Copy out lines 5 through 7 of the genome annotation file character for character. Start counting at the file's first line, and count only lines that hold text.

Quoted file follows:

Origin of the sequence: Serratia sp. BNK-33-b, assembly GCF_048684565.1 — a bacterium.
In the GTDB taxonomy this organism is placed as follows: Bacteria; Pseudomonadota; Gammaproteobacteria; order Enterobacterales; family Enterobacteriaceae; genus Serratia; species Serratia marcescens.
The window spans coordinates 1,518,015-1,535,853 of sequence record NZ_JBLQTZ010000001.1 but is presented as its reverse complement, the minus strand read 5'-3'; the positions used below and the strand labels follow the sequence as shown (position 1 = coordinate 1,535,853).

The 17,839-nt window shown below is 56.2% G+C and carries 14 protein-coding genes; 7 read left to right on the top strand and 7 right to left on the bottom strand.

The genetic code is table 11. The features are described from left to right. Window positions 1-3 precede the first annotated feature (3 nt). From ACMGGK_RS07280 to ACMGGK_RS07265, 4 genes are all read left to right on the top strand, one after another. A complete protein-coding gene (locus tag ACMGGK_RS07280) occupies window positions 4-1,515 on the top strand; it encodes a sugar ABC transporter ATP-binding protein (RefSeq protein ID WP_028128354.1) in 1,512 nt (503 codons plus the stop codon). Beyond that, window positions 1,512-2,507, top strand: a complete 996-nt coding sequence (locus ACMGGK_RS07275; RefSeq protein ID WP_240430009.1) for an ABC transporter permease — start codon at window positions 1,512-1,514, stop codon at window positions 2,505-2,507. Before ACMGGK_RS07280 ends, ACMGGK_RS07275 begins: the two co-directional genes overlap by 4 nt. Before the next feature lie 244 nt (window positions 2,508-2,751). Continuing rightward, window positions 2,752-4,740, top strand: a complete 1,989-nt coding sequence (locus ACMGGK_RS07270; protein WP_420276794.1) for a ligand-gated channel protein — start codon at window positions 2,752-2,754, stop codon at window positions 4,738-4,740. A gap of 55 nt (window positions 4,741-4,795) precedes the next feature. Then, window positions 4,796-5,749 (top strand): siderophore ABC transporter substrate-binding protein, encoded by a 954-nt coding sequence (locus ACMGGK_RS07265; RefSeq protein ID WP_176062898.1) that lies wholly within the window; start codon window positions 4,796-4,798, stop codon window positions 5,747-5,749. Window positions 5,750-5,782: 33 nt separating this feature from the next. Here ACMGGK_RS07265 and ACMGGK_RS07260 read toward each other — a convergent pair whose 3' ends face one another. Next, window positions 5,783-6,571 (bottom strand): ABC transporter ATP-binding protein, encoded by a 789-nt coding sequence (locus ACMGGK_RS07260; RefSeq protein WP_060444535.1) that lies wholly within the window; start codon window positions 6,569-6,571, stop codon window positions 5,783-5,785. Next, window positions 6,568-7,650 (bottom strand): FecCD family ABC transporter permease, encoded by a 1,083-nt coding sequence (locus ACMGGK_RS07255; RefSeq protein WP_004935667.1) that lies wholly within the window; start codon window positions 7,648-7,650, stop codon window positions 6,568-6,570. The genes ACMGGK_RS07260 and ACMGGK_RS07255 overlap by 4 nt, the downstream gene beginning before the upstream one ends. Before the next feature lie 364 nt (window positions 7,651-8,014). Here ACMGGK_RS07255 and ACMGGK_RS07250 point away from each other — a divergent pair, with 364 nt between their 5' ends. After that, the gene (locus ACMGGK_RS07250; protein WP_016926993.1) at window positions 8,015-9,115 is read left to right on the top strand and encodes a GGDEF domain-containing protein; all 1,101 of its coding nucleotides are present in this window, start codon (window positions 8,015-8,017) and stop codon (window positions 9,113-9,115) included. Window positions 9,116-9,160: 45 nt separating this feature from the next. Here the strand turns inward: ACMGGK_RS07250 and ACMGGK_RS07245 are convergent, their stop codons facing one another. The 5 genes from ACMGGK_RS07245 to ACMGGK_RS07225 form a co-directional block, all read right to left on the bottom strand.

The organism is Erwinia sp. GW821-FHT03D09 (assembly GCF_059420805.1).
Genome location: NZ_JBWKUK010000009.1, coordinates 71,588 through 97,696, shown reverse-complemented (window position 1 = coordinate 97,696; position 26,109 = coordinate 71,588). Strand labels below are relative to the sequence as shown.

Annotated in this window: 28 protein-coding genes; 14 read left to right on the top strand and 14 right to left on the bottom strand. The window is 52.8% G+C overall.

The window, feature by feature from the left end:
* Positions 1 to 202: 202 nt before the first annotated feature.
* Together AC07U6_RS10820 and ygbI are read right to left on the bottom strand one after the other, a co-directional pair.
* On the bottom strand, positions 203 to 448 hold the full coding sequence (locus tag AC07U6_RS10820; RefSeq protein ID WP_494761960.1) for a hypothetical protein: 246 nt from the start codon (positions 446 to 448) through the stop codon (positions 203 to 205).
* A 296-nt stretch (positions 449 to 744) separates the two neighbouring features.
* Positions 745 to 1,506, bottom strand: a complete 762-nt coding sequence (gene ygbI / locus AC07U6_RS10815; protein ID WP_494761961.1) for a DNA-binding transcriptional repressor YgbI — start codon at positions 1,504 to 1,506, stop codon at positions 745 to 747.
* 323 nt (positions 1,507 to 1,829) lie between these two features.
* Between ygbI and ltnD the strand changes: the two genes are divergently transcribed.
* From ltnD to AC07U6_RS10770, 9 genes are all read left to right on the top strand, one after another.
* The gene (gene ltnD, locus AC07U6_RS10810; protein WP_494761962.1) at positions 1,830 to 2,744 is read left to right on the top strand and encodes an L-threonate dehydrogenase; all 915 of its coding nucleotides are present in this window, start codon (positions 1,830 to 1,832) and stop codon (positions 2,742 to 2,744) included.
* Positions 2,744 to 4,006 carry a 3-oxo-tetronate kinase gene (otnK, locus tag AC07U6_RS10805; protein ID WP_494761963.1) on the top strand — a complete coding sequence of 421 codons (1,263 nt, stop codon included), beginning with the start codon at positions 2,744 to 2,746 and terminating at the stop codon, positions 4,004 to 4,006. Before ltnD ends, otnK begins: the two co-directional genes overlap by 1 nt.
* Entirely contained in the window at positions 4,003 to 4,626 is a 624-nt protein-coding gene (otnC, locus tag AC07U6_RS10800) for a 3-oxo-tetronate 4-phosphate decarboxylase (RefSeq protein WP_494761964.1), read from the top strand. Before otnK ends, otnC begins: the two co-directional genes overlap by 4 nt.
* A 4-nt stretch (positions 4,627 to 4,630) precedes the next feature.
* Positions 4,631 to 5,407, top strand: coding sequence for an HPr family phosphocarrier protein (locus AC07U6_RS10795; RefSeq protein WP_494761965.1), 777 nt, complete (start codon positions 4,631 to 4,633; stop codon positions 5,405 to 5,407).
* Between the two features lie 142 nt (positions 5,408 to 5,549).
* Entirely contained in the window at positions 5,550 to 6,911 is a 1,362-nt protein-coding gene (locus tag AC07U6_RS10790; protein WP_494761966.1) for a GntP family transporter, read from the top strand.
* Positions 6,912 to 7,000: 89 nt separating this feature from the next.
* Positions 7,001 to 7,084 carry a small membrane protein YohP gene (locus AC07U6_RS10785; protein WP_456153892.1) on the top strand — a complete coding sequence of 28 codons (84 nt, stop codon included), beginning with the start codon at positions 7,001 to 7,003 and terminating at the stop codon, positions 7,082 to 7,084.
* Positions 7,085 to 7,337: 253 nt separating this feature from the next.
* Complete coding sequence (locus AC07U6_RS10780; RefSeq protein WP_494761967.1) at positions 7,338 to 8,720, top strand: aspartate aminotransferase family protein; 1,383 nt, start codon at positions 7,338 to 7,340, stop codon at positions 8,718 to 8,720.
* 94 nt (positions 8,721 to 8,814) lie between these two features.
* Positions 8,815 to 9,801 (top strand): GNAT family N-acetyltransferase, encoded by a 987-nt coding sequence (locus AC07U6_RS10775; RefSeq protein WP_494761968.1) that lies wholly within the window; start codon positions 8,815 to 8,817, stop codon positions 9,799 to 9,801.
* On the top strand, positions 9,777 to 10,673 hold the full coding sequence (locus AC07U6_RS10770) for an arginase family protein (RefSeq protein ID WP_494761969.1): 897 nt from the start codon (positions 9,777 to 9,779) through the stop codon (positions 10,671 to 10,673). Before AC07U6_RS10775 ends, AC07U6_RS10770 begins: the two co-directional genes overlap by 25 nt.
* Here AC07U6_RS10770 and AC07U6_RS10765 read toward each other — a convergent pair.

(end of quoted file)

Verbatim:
The genetic code is table 11. The features are described from left to right. Window positions 1-3 precede the first annotated feature (3 nt). From ACMGGK_RS07280 to ACMGGK_RS07265, 4 genes are all read left to right on the top strand, one after another. A complete protein-coding gene (locus tag ACMGGK_RS07280) occupies window positions 4-1,515 on the top strand; it encodes a sugar ABC transporter ATP-binding protein (RefSeq protein ID WP_028128354.1) in 1,512 nt (503 codons plus the stop codon). Beyond that, window positions 1,512-2,507, top strand: a complete 996-nt coding sequence (locus ACMGGK_RS07275; RefSeq protein ID WP_240430009.1) for an ABC transporter permease — start codon at window positions 1,512-1,514, stop codon at window positions 2,505-2,507. Before ACMGGK_RS07280 ends, ACMGGK_RS07275 begins: the two co-directional genes overlap by 4 nt. Before the next feature lie 244 nt (window positions 2,508-2,751). Continuing rightward, window positions 2,752-4,740, top strand: a complete 1,989-nt coding sequence (locus ACMGGK_RS07270; protein WP_420276794.1) for a ligand-gated channel protein — start codon at window positions 2,752-2,754, stop codon at window positions 4,738-4,740. A gap of 55 nt (window positions 4,741-4,795) precedes the next feature. Then, window positions 4,796-5,749 (top strand): siderophore ABC transporter substrate-binding protein, encoded by a 954-nt coding sequence (locus ACMGGK_RS07265; RefSeq protein ID WP_176062898.1) that lies wholly within the window; start codon window positions 4,796-4,798, stop codon window positions 5,747-5,749. Window positions 5,750-5,782: 33 nt separating this feature from the next. Here ACMGGK_RS07265 and ACMGGK_RS07260 read toward each other — a convergent pair whose 3' ends face one another. Next, window positions 5,783-6,571 (bottom strand): ABC transporter ATP-binding protein, encoded by a 789-nt coding sequence (locus ACMGGK_RS07260; RefSeq protein WP_060444535.1) that lies wholly within the window; start codon window positions 6,569-6,571, stop codon window positions 5,783-5,785. Next, window positions 6,568-7,650 (bottom strand): FecCD family ABC transporter permease, encoded by a 1,083-nt coding sequence (locus ACMGGK_RS07255; RefSeq protein WP_004935667.1) that lies wholly within the window; start codon window positions 7,648-7,650, stop codon window positions 6,568-6,570. The genes ACMGGK_RS07260 and ACMGGK_RS07255 overlap by 4 nt, the downstream gene beginning before the upstream one ends. Before the next feature lie 364 nt (window positions 7,651-8,014). Here ACMGGK_RS07255 and ACMGGK_RS07250 point away from each other — a divergent pair, with 364 nt between their 5' ends. After that, the gene (locus ACMGGK_RS07250; protein WP_016926993.1) at window positions 8,015-9,115 is read left to right on the top strand and encodes a GGDEF domain-containing protein; all 1,101 of its coding nucleotides are present in this window, start codon (window positions 8,015-8,017) and stop codon (window positions 9,113-9,115) included. Window positions 9,116-9,160: 45 nt separating this feature from the next. Here the strand turns inward: ACMGGK_RS07250 and ACMGGK_RS07245 are convergent, their stop codons facing one another. The 5 genes from ACMGGK_RS07245 to ACMGGK_RS07225 form a co-directional block, all read right to left on the bottom strand.

The organism is Erwinia sp. GW821-FHT03D09 (assembly GCF_059420805.1).
Genome location: NZ_JBWKUK010000009.1, coordinates 71,588 through 97,696, shown reverse-complemented (window position 1 = coordinate 97,696; position 26,109 = coordinate 71,588). Strand labels below are relative to the sequence as shown.